As stated above, money is of utmost importance to the Yen Town society. As the number of illegal immigrants in the city is enormous naturally a number of illegal money-making enterprises, both large scale and small, have formed. Prostitution, drug dealing, organized crime, and, one of the main focuses of the film, money counterfeiting. While we can assume all of these are also occurring outside of Yen Town, it is important to recognize the extent to which money has permeated our micro-society in question. This is most evident in a scene that takes place in a location on the outskirts of Tokyo called Aozora 「青空」. It is here that some of the main characters have created a small secondhand goods business and offer, at times, unscrupulous car repair service that consists of puncturing the tires of unsuspecting drivers by means of a sling-shot and then selling them the replacement tire. They then also siphon the gasoline out of the tank so that they will return and buy some of that as well.
The secondhand goods business requires the inhabitants of Aozora to sift through landfills in order to find old, broken, or damaged goods (trash hunting) that they can repair and resell. In a scene fairly early on in the film there is a dialogue where the characters Ran and Nihat, longtime residents of Aozora, are explaining the business of fixing and reselling the items they find in the landfill to the character Ageha. Ageha stumbles upon an umbrella and is about to pass it up when Nihat tells her that they can repair and sell it. Following is the dialogue:
The Japanese quote is from Fukuzawa Yukichi (福澤 諭吉), a very influential person in Japanese history. It is likely, however, that most of the immigrants in the film do not know much about this man considering they all mispronounce his name as 「ファック・ザワ」, the Japanese subtitles including the mark 「・」used in the separation of given and family name for foreign names written in katakana even though Fukuzawa is the full given name. What can be concluded is that the name Fukuzawa is important to them because it is his face that appears on the Japanese 10,000 Yen note. In fact, they often refer to this denomination of Japanese money as a Fukuzawa rather than a 10,000 yen note.
The influx of immigrants into Japan during its bubble economy was significant. As the yen’s strength fell so did the foreigner population. In crafting the foreign characters’ dialogue in the film as exemplified above, Iwai is clearly commenting on the immigrants’ ignorance of Japanese historical persons as well as their single-minded pursuit of money. While discriminated against to inexcusable extremes it is plain that Iwai does not want to present the immigrants in a completely unblemished light and is deliberately choosing ways to distinguish them.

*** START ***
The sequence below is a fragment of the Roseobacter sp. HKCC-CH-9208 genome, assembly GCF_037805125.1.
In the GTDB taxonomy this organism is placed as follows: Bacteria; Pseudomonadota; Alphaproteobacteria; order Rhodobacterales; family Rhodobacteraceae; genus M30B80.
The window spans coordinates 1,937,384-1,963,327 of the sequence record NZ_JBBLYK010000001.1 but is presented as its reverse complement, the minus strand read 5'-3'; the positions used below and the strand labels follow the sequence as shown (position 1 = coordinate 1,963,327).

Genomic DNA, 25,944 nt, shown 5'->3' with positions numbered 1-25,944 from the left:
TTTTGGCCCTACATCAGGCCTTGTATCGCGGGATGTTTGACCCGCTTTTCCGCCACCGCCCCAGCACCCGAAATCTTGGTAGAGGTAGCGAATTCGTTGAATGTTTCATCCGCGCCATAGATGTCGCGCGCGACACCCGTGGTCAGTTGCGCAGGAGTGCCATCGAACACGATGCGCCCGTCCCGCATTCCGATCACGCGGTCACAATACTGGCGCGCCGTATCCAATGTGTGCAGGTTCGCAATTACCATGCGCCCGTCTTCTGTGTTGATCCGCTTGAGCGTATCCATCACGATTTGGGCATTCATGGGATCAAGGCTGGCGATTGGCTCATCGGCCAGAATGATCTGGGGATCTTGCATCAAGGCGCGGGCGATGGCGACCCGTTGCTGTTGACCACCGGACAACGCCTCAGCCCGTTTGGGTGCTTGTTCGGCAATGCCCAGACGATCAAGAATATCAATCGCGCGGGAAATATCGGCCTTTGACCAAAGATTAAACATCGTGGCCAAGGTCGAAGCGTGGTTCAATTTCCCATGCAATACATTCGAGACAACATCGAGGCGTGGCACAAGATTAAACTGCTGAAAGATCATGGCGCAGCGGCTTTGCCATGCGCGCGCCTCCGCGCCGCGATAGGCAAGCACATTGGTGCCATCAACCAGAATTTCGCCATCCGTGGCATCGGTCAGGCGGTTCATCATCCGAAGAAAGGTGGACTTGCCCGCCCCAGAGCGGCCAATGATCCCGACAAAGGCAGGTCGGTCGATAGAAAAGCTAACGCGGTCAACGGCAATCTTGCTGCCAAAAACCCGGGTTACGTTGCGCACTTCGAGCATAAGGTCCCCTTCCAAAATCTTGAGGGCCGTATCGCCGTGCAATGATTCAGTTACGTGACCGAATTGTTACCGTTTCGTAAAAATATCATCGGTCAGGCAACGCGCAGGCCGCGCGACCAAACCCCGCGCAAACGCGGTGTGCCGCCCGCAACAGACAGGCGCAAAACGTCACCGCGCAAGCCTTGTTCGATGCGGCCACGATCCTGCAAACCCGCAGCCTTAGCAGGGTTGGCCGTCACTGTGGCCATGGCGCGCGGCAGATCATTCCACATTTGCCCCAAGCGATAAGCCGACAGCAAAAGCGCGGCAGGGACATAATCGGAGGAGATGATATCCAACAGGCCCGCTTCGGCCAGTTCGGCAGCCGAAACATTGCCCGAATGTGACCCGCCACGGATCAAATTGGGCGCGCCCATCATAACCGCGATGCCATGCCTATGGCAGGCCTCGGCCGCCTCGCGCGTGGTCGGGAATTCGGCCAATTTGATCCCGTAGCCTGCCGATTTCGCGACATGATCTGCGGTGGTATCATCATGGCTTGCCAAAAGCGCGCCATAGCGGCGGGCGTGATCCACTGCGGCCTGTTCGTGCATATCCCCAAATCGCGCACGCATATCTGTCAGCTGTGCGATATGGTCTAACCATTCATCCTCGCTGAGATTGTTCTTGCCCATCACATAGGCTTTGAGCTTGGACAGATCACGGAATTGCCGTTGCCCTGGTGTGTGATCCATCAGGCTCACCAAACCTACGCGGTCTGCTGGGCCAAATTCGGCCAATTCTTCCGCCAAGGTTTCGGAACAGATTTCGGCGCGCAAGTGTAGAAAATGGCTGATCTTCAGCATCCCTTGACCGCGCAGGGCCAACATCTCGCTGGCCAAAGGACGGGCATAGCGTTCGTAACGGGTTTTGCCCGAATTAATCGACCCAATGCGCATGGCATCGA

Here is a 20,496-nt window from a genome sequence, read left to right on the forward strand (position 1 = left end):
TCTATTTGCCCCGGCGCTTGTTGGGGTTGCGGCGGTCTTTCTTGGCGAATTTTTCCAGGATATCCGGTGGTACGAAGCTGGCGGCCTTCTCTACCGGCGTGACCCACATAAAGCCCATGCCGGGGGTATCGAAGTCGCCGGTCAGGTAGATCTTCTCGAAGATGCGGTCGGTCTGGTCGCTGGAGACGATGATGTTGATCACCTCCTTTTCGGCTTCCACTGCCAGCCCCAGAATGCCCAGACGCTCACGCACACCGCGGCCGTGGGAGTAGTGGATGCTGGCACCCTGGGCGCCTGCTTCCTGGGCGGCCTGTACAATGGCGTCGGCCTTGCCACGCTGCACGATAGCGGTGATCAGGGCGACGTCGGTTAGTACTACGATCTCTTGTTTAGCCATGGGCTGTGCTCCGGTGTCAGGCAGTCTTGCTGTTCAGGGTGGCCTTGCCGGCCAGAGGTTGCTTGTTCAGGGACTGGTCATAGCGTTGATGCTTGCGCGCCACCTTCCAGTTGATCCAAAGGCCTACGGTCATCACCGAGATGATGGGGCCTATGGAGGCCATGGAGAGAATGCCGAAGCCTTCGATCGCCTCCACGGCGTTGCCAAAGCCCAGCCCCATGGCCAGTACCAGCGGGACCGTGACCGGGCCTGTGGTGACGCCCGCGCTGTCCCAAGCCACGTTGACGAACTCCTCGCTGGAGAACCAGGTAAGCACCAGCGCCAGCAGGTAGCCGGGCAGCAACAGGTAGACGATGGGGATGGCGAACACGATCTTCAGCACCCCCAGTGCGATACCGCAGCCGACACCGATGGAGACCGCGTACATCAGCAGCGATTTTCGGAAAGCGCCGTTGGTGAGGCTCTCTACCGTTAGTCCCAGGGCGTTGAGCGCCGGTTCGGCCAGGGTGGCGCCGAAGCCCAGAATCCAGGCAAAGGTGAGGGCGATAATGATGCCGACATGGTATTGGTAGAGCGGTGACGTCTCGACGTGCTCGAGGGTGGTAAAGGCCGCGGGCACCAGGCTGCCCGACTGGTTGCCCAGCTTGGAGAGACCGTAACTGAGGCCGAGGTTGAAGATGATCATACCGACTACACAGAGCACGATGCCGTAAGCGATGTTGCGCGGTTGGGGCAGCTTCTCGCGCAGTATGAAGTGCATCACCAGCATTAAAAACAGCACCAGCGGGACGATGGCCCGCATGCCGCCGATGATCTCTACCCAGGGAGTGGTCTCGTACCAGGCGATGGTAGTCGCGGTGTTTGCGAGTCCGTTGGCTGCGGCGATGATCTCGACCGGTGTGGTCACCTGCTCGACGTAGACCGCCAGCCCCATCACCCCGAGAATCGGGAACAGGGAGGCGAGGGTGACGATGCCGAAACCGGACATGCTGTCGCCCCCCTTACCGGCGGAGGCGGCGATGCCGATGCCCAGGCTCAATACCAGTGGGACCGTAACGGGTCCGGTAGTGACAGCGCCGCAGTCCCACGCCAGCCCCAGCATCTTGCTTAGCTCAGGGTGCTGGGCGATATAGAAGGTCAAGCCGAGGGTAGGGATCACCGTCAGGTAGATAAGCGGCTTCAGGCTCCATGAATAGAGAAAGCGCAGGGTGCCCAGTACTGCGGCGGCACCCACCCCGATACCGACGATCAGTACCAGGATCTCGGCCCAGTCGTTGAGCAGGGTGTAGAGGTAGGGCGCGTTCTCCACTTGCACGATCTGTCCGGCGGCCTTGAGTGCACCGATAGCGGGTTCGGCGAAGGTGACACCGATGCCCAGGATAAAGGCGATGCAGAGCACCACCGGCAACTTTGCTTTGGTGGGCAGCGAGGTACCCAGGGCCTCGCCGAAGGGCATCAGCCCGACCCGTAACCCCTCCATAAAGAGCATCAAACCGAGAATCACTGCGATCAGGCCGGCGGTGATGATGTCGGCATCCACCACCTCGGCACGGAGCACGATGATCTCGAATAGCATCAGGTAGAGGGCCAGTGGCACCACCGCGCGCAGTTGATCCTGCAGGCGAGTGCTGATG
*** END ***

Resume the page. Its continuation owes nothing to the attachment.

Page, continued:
In “Imagined Communities” Benedict Anderson writes at length about the initial rise of nationalism having a causal link to the rise of print-capitalism and eventually a decided print-language. Nationalism is often directly related to concepts of identity and belonging. While the ties citizens of any community feel with fellow members (imagined or not) are many, language is no doubt a particularly potent unifier as one’s native tongue while not actually innate can be thought of as such. Anderson writes:
“…languages […] were, so to speak, the personal property of quite specific groups – their daily speakers and readers – and moreover that these groups, imagined as communities, were entitled to their autonomous place in a fraternity of equals.” (Anderson, p. 84)
Some of the Yen Towns speak Japanese but it is often a strange mixture of their own mother tongue and a distinct dialect that has emerged within the ghettos and prostitution districts where many immigrants find themselves confined to. This imposed separation from mainstream Japanese society allows for the continued justification of biases based on discrepancies in language usage, and acts to further legitimize the camaraderie felt between those that share the national tongue.
The idea of “us and them”, the creation of “the other” works both as a narrative tool within the film itself and perhaps most importantly as a way to appeal directly to the targeted Japanese audience. Iwai is, after all, critiquing the observed spreading of a society-wide ethos regarding foreigners that was born during a historical period in Japan’s recent history. That the most prominent way this differentiation is expressed in the film is via language speaks to the significant role language plays in establishing and maintaining a sense of community between members of a society. In a mixed society such as Yen Town, where the native citizens feel threatened by outsiders from within, the discrimination comes more deliberately as exemplified by the derogatory terms they use.
It is essential now to explore the way in which media acts upon society and the way the viewers are affected by it. Media’s influence is now more obvious and more strongly felt than ever. Film and television act as a mirror, a way by which people assess their lives and their society. It is through the causal relationship of image as agent and introspection as response that the fictions of Iwai’s film can come to life and become relevant for the audience.
In her essay “Can’t Live without Happiness: Reflexivity and Japanese TV Drama”, Kelly Hu considers how the frequent employment of reflexivity in Japanese TV dramas can be seen as evidence of a changing ethos of the self. In contrast to earlier times this refocusing is more concerned with being able to consciously articulate that self’s place in society, this position becoming the decided locus of happiness for the individual. This change has come onto the Japanese scene unwittingly on the wave of modernity. She writes: